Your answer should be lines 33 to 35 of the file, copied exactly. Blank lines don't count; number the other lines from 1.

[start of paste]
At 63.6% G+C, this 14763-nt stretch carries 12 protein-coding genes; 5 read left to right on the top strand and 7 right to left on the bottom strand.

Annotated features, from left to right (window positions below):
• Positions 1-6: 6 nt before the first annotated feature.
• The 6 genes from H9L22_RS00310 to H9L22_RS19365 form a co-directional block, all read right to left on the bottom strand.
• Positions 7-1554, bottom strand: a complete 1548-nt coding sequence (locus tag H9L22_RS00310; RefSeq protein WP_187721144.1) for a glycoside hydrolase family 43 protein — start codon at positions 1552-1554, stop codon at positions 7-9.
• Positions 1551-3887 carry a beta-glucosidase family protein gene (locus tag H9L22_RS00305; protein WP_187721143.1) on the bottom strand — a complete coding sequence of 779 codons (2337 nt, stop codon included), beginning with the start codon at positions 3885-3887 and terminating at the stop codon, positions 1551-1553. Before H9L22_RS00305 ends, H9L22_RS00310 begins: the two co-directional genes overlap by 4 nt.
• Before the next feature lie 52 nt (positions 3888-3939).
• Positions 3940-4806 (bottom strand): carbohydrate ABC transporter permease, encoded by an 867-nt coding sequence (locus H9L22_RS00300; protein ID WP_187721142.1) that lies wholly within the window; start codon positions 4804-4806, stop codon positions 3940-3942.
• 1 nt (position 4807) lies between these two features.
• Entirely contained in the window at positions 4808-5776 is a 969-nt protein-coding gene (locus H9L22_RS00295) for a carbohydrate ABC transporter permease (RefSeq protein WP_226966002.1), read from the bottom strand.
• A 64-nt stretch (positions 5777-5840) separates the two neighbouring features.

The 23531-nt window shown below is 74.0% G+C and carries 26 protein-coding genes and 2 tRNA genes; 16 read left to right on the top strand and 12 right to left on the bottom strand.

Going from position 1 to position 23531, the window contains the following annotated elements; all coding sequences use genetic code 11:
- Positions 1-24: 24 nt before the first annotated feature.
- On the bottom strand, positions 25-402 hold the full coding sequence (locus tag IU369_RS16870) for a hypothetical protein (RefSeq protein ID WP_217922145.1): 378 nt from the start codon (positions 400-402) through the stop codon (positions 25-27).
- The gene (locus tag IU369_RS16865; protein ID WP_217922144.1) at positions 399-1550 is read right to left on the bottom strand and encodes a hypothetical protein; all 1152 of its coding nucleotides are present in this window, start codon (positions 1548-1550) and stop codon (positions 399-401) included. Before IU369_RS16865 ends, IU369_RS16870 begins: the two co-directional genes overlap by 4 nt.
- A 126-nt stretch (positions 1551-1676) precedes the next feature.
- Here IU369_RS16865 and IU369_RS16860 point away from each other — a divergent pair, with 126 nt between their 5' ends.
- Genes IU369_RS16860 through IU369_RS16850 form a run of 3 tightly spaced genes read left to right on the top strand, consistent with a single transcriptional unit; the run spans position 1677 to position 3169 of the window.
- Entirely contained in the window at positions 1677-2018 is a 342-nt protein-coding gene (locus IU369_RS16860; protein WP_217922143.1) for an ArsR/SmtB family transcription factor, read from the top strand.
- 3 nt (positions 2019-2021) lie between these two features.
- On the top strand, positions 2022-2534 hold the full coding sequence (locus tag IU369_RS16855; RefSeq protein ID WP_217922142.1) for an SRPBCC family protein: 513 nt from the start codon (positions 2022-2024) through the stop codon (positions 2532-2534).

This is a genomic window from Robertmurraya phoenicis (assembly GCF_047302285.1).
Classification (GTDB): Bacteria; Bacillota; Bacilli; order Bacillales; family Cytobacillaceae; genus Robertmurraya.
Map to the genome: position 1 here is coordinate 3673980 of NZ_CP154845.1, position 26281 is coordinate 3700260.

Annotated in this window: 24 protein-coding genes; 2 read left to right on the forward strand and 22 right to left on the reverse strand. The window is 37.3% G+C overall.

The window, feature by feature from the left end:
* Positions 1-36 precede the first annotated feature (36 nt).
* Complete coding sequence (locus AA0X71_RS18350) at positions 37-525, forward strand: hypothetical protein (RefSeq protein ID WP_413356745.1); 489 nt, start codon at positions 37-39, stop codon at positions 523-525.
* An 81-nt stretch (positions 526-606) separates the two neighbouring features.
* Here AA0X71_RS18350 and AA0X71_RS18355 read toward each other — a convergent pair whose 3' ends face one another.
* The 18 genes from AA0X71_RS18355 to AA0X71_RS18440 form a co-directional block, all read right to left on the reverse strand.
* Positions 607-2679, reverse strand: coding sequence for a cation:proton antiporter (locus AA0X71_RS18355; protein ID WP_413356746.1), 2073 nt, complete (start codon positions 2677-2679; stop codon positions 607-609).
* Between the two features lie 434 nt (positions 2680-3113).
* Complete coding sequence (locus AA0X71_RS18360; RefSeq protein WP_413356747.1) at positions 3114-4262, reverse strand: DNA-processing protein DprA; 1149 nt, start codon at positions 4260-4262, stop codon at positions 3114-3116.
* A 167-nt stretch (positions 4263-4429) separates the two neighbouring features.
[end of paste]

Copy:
* Positions 607-2679, reverse strand: coding sequence for a cation:proton antiporter (locus AA0X71_RS18355; protein ID WP_413356746.1), 2073 nt, complete (start codon positions 2677-2679; stop codon positions 607-609).
* Between the two features lie 434 nt (positions 2680-3113).
* Complete coding sequence (locus AA0X71_RS18360; RefSeq protein WP_413356747.1) at positions 3114-4262, reverse strand: DNA-processing protein DprA; 1149 nt, start codon at positions 4260-4262, stop codon at positions 3114-3116.